Monday, November 30, 2009

Dirty job.

The other morning, while I was nursing Baby N in her room, T - still in his crib - called across the hall to me:

T: Maaaaaammaa, I wna wr my rhynocrs shrt!

Me: No honey, you can't. It's not clean.

T: I wnt mine futball shrt.

Me: No, it's still in the wash too.

T: Mine airpln shrt.

Me: No, honey. I'm sorry. I think that's dirty too.

Finally, after flipping through his Rolodex of shirts that he used to like to wear, T offered up one more option. This time, T's query was not quick and casual. Nor did it escalate in demand, like his other requests. The question lacked any hope that the shirt would soon be slapped onto his body. No. This time, T's hesitant,"Tgr one?" puffed out like a brand new medical resident offering up a diagnosis.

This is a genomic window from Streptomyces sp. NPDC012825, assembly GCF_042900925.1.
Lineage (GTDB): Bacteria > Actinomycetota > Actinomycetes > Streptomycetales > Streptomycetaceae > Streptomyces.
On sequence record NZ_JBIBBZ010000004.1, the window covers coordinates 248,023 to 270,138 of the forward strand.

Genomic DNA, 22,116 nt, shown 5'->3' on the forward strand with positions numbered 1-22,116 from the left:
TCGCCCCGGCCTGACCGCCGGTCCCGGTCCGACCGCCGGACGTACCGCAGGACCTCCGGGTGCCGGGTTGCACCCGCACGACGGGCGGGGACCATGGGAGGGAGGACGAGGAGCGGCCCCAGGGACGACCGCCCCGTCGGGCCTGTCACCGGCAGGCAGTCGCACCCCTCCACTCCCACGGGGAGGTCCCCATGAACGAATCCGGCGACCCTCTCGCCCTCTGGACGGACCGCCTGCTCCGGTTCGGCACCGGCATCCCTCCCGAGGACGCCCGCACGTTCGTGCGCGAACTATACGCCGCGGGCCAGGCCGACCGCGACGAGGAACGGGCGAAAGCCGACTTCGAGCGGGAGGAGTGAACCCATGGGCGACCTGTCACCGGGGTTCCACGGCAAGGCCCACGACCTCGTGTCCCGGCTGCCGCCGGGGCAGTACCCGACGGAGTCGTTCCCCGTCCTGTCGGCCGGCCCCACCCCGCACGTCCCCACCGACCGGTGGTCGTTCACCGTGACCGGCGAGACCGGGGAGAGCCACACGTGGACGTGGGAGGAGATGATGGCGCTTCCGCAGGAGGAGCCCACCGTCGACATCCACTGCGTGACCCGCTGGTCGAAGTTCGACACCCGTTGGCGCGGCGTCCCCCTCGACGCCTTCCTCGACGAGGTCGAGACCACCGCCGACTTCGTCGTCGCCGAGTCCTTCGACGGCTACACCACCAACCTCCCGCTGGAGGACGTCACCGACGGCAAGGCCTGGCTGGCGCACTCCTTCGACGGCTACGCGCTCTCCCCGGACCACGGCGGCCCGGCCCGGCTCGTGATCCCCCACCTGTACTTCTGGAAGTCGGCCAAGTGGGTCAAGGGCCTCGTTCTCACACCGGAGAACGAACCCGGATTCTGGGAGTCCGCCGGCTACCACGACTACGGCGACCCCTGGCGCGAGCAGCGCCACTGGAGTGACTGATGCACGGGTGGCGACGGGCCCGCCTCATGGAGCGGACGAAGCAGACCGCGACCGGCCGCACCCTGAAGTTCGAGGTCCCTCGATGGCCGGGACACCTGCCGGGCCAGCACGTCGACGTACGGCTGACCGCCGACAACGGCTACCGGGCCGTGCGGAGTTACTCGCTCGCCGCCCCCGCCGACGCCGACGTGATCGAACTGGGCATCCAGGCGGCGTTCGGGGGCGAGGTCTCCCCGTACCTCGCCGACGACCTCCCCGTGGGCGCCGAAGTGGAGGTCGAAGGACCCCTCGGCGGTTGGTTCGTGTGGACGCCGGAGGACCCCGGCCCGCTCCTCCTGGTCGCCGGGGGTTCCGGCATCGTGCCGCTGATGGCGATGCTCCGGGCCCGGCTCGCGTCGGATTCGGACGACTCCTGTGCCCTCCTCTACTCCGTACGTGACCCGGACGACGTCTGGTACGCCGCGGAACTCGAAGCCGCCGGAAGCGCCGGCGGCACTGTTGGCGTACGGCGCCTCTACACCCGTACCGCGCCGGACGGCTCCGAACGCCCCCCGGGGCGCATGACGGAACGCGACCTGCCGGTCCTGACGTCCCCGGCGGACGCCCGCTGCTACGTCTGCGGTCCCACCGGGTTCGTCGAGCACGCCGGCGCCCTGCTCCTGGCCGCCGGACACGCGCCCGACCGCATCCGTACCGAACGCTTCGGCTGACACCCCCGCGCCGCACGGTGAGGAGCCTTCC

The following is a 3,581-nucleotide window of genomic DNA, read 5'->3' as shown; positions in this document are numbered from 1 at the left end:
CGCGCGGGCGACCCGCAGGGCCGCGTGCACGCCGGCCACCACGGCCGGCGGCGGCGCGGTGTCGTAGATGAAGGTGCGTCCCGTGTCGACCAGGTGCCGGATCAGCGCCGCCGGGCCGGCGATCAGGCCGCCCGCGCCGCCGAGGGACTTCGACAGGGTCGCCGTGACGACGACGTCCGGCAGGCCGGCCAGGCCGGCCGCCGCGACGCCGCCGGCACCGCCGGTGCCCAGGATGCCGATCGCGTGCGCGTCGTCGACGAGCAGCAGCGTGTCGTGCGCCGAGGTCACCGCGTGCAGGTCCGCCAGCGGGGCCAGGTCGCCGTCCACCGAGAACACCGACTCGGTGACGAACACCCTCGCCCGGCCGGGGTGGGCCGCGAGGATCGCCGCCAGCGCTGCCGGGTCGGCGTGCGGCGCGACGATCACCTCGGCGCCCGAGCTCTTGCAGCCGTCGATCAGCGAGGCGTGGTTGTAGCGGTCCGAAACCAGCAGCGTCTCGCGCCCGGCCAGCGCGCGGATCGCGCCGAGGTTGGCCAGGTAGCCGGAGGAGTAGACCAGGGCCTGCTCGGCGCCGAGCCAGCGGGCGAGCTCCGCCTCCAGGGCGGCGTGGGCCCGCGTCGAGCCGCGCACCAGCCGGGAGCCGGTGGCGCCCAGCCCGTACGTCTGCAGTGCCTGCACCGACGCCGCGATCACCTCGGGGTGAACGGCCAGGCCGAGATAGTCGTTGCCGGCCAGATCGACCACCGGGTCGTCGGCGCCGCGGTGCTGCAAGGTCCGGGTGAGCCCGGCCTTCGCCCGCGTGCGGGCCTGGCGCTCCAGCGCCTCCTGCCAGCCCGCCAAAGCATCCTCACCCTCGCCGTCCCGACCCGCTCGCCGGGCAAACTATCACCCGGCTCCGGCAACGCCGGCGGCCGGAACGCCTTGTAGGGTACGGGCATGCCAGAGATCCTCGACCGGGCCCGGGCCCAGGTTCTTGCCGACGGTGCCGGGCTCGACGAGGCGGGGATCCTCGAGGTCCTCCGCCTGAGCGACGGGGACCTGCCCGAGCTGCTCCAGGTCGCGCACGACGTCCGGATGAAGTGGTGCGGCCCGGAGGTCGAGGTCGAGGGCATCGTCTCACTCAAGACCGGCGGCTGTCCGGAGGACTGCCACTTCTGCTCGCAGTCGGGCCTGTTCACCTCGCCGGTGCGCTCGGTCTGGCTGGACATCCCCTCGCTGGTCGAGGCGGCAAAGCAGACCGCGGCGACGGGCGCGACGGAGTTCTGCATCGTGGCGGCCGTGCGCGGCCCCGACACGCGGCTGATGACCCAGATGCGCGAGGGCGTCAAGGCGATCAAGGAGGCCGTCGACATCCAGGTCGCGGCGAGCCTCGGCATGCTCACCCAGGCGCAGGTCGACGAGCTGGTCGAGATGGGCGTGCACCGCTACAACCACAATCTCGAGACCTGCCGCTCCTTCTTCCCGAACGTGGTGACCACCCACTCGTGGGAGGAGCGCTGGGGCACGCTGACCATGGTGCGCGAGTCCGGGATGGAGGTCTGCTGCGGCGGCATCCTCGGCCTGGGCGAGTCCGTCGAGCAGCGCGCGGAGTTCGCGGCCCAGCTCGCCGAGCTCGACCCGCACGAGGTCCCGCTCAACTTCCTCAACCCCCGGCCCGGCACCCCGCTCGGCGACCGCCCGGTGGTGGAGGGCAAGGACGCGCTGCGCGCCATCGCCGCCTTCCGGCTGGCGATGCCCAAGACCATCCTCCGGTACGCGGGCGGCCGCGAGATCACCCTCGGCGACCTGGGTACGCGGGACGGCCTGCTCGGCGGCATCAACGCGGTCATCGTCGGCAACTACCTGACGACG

Poor kid. "Tgr one" has been at the bottom of the hamper for weeks, even months. I'm surprised T even remembered that he once possessed a shirt with a big tiger head on the front.

I racked my own Rolodex. Dragon shirt? No way. That was deep-sixed weeks before the tiger. Other football shirt? Maybe. Lame baseball shirt with tiny fake cardinal and three-quarter sleeves? Probably.

You know you're a terrible laundress when a two year old can't even find anything to wear.

Thursday, November 26, 2009


I'm thankful for a dark kitchen and a Tupperware full of real whip cream that isn't flat and watery yet.

I'm thankful for loads of salt. Especially finishing salt, introduced to me and supplied to me in addictive volumes by a dear friend.

I'm thankful for light, sweet wine. Both white and red.

I'm thankful for holidays with cousins. All the fun, no baggage.